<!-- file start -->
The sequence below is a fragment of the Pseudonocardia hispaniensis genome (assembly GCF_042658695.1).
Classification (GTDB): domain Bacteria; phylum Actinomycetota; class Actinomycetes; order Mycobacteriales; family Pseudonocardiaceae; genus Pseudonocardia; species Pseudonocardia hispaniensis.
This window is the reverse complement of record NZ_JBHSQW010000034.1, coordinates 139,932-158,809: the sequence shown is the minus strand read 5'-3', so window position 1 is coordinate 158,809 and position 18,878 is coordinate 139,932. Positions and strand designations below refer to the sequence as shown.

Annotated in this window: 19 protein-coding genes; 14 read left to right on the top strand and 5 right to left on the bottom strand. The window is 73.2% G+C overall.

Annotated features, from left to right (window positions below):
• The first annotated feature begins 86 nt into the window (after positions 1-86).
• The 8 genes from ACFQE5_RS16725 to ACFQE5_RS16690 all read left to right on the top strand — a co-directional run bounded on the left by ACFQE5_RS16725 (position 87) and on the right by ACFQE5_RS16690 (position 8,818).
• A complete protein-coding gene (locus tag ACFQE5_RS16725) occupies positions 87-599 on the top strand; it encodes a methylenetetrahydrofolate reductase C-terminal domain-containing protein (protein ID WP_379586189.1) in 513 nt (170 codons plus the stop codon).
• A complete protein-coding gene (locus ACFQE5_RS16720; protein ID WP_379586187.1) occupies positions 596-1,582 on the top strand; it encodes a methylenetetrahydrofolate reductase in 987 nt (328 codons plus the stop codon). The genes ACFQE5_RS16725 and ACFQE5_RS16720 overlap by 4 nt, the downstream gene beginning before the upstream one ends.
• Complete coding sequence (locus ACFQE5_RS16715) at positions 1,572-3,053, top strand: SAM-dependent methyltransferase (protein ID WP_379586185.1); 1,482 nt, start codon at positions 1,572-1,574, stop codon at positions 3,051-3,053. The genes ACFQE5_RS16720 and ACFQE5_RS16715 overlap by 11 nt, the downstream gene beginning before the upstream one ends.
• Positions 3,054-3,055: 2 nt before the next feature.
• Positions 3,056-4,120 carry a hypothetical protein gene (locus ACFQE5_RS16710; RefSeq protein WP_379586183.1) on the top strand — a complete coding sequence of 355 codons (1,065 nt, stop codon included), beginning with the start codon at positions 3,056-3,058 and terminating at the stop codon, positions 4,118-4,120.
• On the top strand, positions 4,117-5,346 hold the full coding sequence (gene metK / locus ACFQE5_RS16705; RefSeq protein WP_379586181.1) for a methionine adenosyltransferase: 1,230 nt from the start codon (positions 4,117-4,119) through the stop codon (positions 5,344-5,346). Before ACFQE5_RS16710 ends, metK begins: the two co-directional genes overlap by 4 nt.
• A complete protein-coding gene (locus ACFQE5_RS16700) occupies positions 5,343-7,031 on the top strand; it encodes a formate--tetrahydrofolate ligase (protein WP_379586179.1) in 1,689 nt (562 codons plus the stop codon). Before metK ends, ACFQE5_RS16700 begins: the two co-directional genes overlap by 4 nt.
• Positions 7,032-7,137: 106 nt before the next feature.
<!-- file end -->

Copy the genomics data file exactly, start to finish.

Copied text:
The sequence below is a fragment of the Pseudonocardia hispaniensis genome (assembly GCF_042658695.1).
Classification (GTDB): domain Bacteria; phylum Actinomycetota; class Actinomycetes; order Mycobacteriales; family Pseudonocardiaceae; genus Pseudonocardia; species Pseudonocardia hispaniensis.
This window is the reverse complement of record NZ_JBHSQW010000034.1, coordinates 139,932-158,809: the sequence shown is the minus strand read 5'-3', so window position 1 is coordinate 158,809 and position 18,878 is coordinate 139,932. Positions and strand designations below refer to the sequence as shown.

Annotated in this window: 19 protein-coding genes; 14 read left to right on the top strand and 5 right to left on the bottom strand. The window is 73.2% G+C overall.

Annotated features, from left to right (window positions below):
• The first annotated feature begins 86 nt into the window (after positions 1-86).
• The 8 genes from ACFQE5_RS16725 to ACFQE5_RS16690 all read left to right on the top strand — a co-directional run bounded on the left by ACFQE5_RS16725 (position 87) and on the right by ACFQE5_RS16690 (position 8,818).
• A complete protein-coding gene (locus tag ACFQE5_RS16725) occupies positions 87-599 on the top strand; it encodes a methylenetetrahydrofolate reductase C-terminal domain-containing protein (protein ID WP_379586189.1) in 513 nt (170 codons plus the stop codon).
• A complete protein-coding gene (locus ACFQE5_RS16720; protein ID WP_379586187.1) occupies positions 596-1,582 on the top strand; it encodes a methylenetetrahydrofolate reductase in 987 nt (328 codons plus the stop codon). The genes ACFQE5_RS16725 and ACFQE5_RS16720 overlap by 4 nt, the downstream gene beginning before the upstream one ends.
• Complete coding sequence (locus ACFQE5_RS16715) at positions 1,572-3,053, top strand: SAM-dependent methyltransferase (protein ID WP_379586185.1); 1,482 nt, start codon at positions 1,572-1,574, stop codon at positions 3,051-3,053. The genes ACFQE5_RS16720 and ACFQE5_RS16715 overlap by 11 nt, the downstream gene beginning before the upstream one ends.
• Positions 3,054-3,055: 2 nt before the next feature.
• Positions 3,056-4,120 carry a hypothetical protein gene (locus ACFQE5_RS16710; RefSeq protein WP_379586183.1) on the top strand — a complete coding sequence of 355 codons (1,065 nt, stop codon included), beginning with the start codon at positions 3,056-3,058 and terminating at the stop codon, positions 4,118-4,120.
• On the top strand, positions 4,117-5,346 hold the full coding sequence (gene metK / locus ACFQE5_RS16705; RefSeq protein WP_379586181.1) for a methionine adenosyltransferase: 1,230 nt from the start codon (positions 4,117-4,119) through the stop codon (positions 5,344-5,346). Before ACFQE5_RS16710 ends, metK begins: the two co-directional genes overlap by 4 nt.
• A complete protein-coding gene (locus ACFQE5_RS16700) occupies positions 5,343-7,031 on the top strand; it encodes a formate--tetrahydrofolate ligase (protein WP_379586179.1) in 1,689 nt (562 codons plus the stop codon). Before metK ends, ACFQE5_RS16700 begins: the two co-directional genes overlap by 4 nt.
• Positions 7,032-7,137: 106 nt before the next feature.